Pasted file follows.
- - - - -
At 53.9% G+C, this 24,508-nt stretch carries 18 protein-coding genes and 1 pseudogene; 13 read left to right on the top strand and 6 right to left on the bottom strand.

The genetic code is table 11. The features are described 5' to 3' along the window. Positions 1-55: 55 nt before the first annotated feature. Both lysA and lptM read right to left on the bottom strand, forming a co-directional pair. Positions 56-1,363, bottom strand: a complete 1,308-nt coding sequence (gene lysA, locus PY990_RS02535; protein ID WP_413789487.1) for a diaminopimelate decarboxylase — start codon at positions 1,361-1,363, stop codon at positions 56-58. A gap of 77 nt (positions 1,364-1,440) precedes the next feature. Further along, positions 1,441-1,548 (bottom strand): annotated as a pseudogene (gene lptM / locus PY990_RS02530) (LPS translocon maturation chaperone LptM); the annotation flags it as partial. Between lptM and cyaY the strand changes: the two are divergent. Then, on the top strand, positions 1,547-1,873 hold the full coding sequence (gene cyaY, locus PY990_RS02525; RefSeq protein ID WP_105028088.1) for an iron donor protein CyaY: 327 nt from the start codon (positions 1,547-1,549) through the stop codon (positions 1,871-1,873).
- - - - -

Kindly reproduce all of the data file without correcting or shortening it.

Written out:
At 53.9% G+C, this 24,508-nt stretch carries 18 protein-coding genes and 1 pseudogene; 13 read left to right on the top strand and 6 right to left on the bottom strand.

The genetic code is table 11. The features are described 5' to 3' along the window. Positions 1-55: 55 nt before the first annotated feature. Both lysA and lptM read right to left on the bottom strand, forming a co-directional pair. Positions 56-1,363, bottom strand: a complete 1,308-nt coding sequence (gene lysA, locus PY990_RS02535; protein ID WP_413789487.1) for a diaminopimelate decarboxylase — start codon at positions 1,361-1,363, stop codon at positions 56-58. A gap of 77 nt (positions 1,364-1,440) precedes the next feature. Further along, positions 1,441-1,548 (bottom strand): annotated as a pseudogene (gene lptM / locus PY990_RS02530) (LPS translocon maturation chaperone LptM); the annotation flags it as partial. Between lptM and cyaY the strand changes: the two are divergent. Then, on the top strand, positions 1,547-1,873 hold the full coding sequence (gene cyaY, locus PY990_RS02525; RefSeq protein ID WP_105028088.1) for an iron donor protein CyaY: 327 nt from the start codon (positions 1,547-1,549) through the stop codon (positions 1,871-1,873).